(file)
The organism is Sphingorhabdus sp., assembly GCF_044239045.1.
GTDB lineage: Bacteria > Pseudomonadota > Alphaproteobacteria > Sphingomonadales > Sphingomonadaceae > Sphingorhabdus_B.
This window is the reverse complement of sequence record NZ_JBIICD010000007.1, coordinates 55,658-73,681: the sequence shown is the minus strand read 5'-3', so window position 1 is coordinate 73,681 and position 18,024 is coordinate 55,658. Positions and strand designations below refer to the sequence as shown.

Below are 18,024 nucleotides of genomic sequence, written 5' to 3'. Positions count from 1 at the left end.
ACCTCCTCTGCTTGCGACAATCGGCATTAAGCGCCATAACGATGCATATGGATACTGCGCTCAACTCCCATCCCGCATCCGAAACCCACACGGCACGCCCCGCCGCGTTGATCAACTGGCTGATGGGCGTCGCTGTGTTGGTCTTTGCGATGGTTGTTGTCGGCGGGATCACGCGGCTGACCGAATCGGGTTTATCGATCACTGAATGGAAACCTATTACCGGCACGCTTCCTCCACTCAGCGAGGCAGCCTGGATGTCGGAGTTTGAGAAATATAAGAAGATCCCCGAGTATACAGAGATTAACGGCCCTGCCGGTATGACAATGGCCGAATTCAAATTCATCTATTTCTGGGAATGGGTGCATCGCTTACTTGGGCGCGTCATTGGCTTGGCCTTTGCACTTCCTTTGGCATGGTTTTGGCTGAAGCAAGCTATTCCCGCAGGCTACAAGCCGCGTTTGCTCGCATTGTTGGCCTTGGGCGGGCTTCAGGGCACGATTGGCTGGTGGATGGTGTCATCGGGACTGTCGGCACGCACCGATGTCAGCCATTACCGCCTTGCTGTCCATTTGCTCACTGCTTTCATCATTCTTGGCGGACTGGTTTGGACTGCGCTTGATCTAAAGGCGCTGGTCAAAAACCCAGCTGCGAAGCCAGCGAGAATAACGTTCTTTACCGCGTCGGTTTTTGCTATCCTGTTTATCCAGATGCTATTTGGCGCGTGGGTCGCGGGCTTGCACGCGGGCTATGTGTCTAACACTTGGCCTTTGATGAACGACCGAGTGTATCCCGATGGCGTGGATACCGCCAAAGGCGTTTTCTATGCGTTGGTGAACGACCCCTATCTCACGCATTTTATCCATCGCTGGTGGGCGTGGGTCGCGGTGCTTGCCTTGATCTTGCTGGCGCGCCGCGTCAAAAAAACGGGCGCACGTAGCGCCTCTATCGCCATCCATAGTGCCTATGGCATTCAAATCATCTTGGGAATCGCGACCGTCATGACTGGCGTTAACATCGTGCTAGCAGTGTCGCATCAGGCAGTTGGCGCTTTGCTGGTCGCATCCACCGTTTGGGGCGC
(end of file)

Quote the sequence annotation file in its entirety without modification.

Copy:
The organism is Sphingorhabdus sp., assembly GCF_044239045.1.
GTDB lineage: Bacteria > Pseudomonadota > Alphaproteobacteria > Sphingomonadales > Sphingomonadaceae > Sphingorhabdus_B.
This window is the reverse complement of sequence record NZ_JBIICD010000007.1, coordinates 55,658-73,681: the sequence shown is the minus strand read 5'-3', so window position 1 is coordinate 73,681 and position 18,024 is coordinate 55,658. Positions and strand designations below refer to the sequence as shown.

Below are 18,024 nucleotides of genomic sequence, written 5' to 3'. Positions count from 1 at the left end.
ACCTCCTCTGCTTGCGACAATCGGCATTAAGCGCCATAACGATGCATATGGATACTGCGCTCAACTCCCATCCCGCATCCGAAACCCACACGGCACGCCCCGCCGCGTTGATCAACTGGCTGATGGGCGTCGCTGTGTTGGTCTTTGCGATGGTTGTTGTCGGCGGGATCACGCGGCTGACCGAATCGGGTTTATCGATCACTGAATGGAAACCTATTACCGGCACGCTTCCTCCACTCAGCGAGGCAGCCTGGATGTCGGAGTTTGAGAAATATAAGAAGATCCCCGAGTATACAGAGATTAACGGCCCTGCCGGTATGACAATGGCCGAATTCAAATTCATCTATTTCTGGGAATGGGTGCATCGCTTACTTGGGCGCGTCATTGGCTTGGCCTTTGCACTTCCTTTGGCATGGTTTTGGCTGAAGCAAGCTATTCCCGCAGGCTACAAGCCGCGTTTGCTCGCATTGTTGGCCTTGGGCGGGCTTCAGGGCACGATTGGCTGGTGGATGGTGTCATCGGGACTGTCGGCACGCACCGATGTCAGCCATTACCGCCTTGCTGTCCATTTGCTCACTGCTTTCATCATTCTTGGCGGACTGGTTTGGACTGCGCTTGATCTAAAGGCGCTGGTCAAAAACCCAGCTGCGAAGCCAGCGAGAATAACGTTCTTTACCGCGTCGGTTTTTGCTATCCTGTTTATCCAGATGCTATTTGGCGCGTGGGTCGCGGGCTTGCACGCGGGCTATGTGTCTAACACTTGGCCTTTGATGAACGACCGAGTGTATCCCGATGGCGTGGATACCGCCAAAGGCGTTTTCTATGCGTTGGTGAACGACCCCTATCTCACGCATTTTATCCATCGCTGGTGGGCGTGGGTCGCGGTGCTTGCCTTGATCTTGCTGGCGCGCCGCGTCAAAAAAACGGGCGCACGTAGCGCCTCTATCGCCATCCATAGTGCCTATGGCATTCAAATCATCTTGGGAATCGCGACCGTCATGACTGGCGTTAACATCGTGCTAGCAGTGTCGCATCAGGCAGTTGGCGCTTTGCTGGTCGCATCCACCGTTTGGGGCGC